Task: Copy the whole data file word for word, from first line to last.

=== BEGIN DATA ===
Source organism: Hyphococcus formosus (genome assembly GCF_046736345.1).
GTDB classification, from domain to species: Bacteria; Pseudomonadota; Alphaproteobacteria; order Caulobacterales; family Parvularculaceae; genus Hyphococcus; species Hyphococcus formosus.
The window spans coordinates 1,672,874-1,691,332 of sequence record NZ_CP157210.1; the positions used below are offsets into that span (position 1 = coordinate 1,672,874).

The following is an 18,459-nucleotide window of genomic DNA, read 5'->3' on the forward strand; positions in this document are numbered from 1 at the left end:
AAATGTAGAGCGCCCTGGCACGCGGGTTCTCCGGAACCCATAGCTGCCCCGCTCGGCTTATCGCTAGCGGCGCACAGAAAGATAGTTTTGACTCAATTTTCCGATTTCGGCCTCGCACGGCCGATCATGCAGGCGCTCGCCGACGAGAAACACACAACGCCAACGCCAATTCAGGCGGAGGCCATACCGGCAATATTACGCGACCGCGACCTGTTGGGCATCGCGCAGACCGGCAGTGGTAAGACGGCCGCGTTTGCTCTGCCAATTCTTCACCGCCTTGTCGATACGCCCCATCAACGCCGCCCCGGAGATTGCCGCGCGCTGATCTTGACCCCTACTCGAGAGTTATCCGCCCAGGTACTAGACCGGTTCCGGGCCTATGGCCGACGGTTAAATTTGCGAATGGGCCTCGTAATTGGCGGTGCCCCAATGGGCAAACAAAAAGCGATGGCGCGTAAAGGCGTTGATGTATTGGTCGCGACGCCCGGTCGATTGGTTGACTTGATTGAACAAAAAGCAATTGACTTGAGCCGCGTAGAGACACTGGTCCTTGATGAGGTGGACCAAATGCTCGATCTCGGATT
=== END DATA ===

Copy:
Source organism: Hyphococcus formosus (genome assembly GCF_046736345.1).
GTDB classification, from domain to species: Bacteria; Pseudomonadota; Alphaproteobacteria; order Caulobacterales; family Parvularculaceae; genus Hyphococcus; species Hyphococcus formosus.
The window spans coordinates 1,672,874-1,691,332 of sequence record NZ_CP157210.1; the positions used below are offsets into that span (position 1 = coordinate 1,672,874).

The following is an 18,459-nucleotide window of genomic DNA, read 5'->3' on the forward strand; positions in this document are numbered from 1 at the left end:
AAATGTAGAGCGCCCTGGCACGCGGGTTCTCCGGAACCCATAGCTGCCCCGCTCGGCTTATCGCTAGCGGCGCACAGAAAGATAGTTTTGACTCAATTTTCCGATTTCGGCCTCGCACGGCCGATCATGCAGGCGCTCGCCGACGAGAAACACACAACGCCAACGCCAATTCAGGCGGAGGCCATACCGGCAATATTACGCGACCGCGACCTGTTGGGCATCGCGCAGACCGGCAGTGGTAAGACGGCCGCGTTTGCTCTGCCAATTCTTCACCGCCTTGTCGATACGCCCCATCAACGCCGCCCCGGAGATTGCCGCGCGCTGATCTTGACCCCTACTCGAGAGTTATCCGCCCAGGTACTAGACCGGTTCCGGGCCTATGGCCGACGGTTAAATTTGCGAATGGGCCTCGTAATTGGCGGTGCCCCAATGGGCAAACAAAAAGCGATGGCGCGTAAAGGCGTTGATGTATTGGTCGCGACGCCCGGTCGATTGGTTGACTTGATTGAACAAAAAGCAATTGACTTGAGCCGCGTAGAGACACTGGTCCTTGATGAGGTGGACCAAATGCTCGATCTCGGATT